Thursday, June 28, 2007

A Mighty Wind is Coming

#100 Gone with the Wind by Margaret Mitchell

I accuse Miss Scarlett in Georgia with the Southern drawl.

It's funny how a book longer than 1,000 pages can have such an abrupt ending. But Gone With the Wind somehow managed to find a way - andI loved every minute of it.

This novel may have been the most interesting thing I’ve ever read cuz it had everything - war, sex, adultery, chivalry, miscarriages, debauchery, the Ku Klux Klan and violent unexpected deaths. Margaret Mitchell only wrote one novel, so I suppose she had to squeeze everything into this one.

QUICK PLOT OUTLINE - Scarlett O’Hara is a spoiled brat daughter of a plantation owner living as a teenager right before the beginning of Civil War in Georgia. When the war strikes, her bubble of indifference is popped and she is forced to survive or be swept away with the rest of the dying South. GWTW follows her through three husbands (and children), the death of her parents, her fixation with Ashley Wilkes - the one that got away - and her obsession with money.

By the way, Rhett Butler doesn't say, "Frankly my dear, I don't give a damn" in the book. The idea is there but it's altered for the film.

There are many, many different facets of this book that could easily be turned into thirty page papers, so I will briefly talk about three (No matter what I do this will probably still sound like I'm writing a high school English paper).

First, Scarlett is constantly criticized by her elders for aligning herself with Carpetbaggers and thus becoming a "scalawag." Scarlett is a self-serving bitch and Mitchell does a great job pointing that out (not often is the protagonist as less likable as Mrs. O'Hara-Hamilton-Kennedy-Butler), however, I'm not sure if I could blame her for this strike. In the time after the peace at Appomattox, Republicans from the North did everything in their power to lord themselves over the fallen former Confederacy - they got rid of all their workers (slaves, sure, but it still hurt their economy plenty), prevented almost all Confederates from voting - and therefore, all Democrats - as well as taxing everything mercilessly thus preventing the South to recover from Sherman's epic march of destruction - after reading this I can still see why some Southerners really HATE Northerners. Scarlett's idea was that she didn't want to be hungry and poor, so why not shack up with the people who could prevent this from happening? It was the general attitude of Southerns to resist any change they could, Scarlett embraced it by - reluctantly and through clenched teeth - doing business with the people. She's a survivor who didn't want to be poor like the rest of the South. Mentally, I think her battle was tougher than the those who waited for the South to rise again. She was progressive at least.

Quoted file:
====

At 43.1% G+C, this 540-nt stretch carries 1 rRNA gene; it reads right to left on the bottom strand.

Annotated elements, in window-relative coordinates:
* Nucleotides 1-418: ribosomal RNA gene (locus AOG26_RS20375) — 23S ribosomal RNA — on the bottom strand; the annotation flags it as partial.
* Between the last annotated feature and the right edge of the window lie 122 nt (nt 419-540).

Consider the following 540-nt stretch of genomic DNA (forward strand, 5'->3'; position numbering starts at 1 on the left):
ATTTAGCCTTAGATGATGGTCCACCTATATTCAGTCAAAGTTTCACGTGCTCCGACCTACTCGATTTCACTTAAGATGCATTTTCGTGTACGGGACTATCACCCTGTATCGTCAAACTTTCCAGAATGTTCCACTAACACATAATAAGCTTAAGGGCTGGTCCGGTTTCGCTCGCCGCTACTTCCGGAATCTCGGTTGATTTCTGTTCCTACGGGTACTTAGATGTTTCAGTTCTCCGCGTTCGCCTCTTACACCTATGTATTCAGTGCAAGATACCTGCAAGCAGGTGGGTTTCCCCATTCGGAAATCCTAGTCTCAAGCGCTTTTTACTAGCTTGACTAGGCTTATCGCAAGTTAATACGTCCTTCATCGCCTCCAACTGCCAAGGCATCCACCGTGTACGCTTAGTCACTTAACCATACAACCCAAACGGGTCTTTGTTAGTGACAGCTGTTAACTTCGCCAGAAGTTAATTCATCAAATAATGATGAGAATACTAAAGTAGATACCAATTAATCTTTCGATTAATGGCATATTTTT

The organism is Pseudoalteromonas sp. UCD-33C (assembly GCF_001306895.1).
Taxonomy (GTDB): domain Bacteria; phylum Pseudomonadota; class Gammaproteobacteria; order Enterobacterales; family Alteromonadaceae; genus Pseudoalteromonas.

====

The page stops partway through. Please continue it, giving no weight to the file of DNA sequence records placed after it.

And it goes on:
Another point is how awesome and dynamic the characters were. Rhett Butler - played by Cary Grant in the film - was the son-of-a-bitch conman who really had a heart of gold - or at least a heart. Serving as Scarlett's antagonist the entire book, he keeps her in check and reminds the reader on countless instances what a scoundrel she - like him - really is. Melanie Hamilton-Wilkes (her first husband's sister and wife of the man she pines for) is symbolic of unfledging loyalty (to the undeserving Scarlett) and proof that good exists in the world; furthermore, she is an example of good co-existing so beautifully with the evil that is Scarlett - a yin and a yang if you will. And Mammy, the O'Hara's faithful slave/nurse/keeper of the house is an interesting character. Sure, GWTW almost defends the institution of slavery time-and-time again, but I feel it really is trying to accurately illustrate the importance of slaves to the society on both a broad and narrow scope. Mammy is one of the family, what she says goes. No one is respected more in the household (after Scarlett's parents die) and all decisions have to eventually be O.K.'ed by her. She is a pillar of stability and her presence is vital to the furthering of almost all the O'Haras.